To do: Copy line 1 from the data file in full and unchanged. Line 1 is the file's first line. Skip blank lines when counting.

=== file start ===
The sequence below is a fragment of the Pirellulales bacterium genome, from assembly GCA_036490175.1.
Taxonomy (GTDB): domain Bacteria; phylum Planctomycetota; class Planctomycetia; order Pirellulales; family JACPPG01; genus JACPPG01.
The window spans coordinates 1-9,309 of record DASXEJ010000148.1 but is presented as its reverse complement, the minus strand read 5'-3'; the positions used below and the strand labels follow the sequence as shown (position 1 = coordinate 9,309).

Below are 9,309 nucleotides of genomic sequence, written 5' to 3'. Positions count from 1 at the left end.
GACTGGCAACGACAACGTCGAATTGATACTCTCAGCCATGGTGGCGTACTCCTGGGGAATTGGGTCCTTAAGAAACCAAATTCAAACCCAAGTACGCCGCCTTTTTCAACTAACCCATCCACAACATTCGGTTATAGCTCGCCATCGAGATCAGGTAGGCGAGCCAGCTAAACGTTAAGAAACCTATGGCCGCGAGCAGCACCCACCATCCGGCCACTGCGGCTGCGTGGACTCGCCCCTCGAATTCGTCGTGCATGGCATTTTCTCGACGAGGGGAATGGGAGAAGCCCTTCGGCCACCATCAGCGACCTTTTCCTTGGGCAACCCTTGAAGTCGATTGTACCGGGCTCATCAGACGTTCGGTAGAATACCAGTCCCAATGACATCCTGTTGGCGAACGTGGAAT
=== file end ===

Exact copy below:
The sequence below is a fragment of the Pirellulales bacterium genome, from assembly GCA_036490175.1.